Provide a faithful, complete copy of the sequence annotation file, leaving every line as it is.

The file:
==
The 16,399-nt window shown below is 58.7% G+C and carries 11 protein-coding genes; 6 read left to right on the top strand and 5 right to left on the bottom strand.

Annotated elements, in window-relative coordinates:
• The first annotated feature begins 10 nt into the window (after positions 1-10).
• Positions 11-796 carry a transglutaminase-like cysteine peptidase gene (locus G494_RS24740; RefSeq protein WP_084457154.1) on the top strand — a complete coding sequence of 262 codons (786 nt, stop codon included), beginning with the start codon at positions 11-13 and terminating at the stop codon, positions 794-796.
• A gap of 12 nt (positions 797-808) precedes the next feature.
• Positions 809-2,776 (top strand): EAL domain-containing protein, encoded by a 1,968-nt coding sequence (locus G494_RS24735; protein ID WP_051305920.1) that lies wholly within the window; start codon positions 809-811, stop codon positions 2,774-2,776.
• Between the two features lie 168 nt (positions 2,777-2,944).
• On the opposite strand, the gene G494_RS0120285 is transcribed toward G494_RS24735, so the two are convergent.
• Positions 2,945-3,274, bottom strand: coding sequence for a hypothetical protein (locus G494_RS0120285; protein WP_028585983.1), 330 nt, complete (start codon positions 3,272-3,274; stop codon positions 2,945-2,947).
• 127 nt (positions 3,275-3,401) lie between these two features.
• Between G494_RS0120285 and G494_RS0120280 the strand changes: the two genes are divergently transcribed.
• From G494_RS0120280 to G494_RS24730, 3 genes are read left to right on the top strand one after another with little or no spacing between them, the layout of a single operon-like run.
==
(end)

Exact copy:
The 16,399-nt window shown below is 58.7% G+C and carries 11 protein-coding genes; 6 read left to right on the top strand and 5 right to left on the bottom strand.

Annotated elements, in window-relative coordinates:
• The first annotated feature begins 10 nt into the window (after positions 1-10).
• Positions 11-796 carry a transglutaminase-like cysteine peptidase gene (locus G494_RS24740; RefSeq protein WP_084457154.1) on the top strand — a complete coding sequence of 262 codons (786 nt, stop codon included), beginning with the start codon at positions 11-13 and terminating at the stop codon, positions 794-796.
• A gap of 12 nt (positions 797-808) precedes the next feature.
• Positions 809-2,776 (top strand): EAL domain-containing protein, encoded by a 1,968-nt coding sequence (locus G494_RS24735; protein ID WP_051305920.1) that lies wholly within the window; start codon positions 809-811, stop codon positions 2,774-2,776.
• Between the two features lie 168 nt (positions 2,777-2,944).
• On the opposite strand, the gene G494_RS0120285 is transcribed toward G494_RS24735, so the two are convergent.
• Positions 2,945-3,274, bottom strand: coding sequence for a hypothetical protein (locus G494_RS0120285; protein WP_028585983.1), 330 nt, complete (start codon positions 3,272-3,274; stop codon positions 2,945-2,947).
• 127 nt (positions 3,275-3,401) lie between these two features.
• Between G494_RS0120285 and G494_RS0120280 the strand changes: the two genes are divergently transcribed.
• From G494_RS0120280 to G494_RS24730, 3 genes are read left to right on the top strand one after another with little or no spacing between them, the layout of a single operon-like run.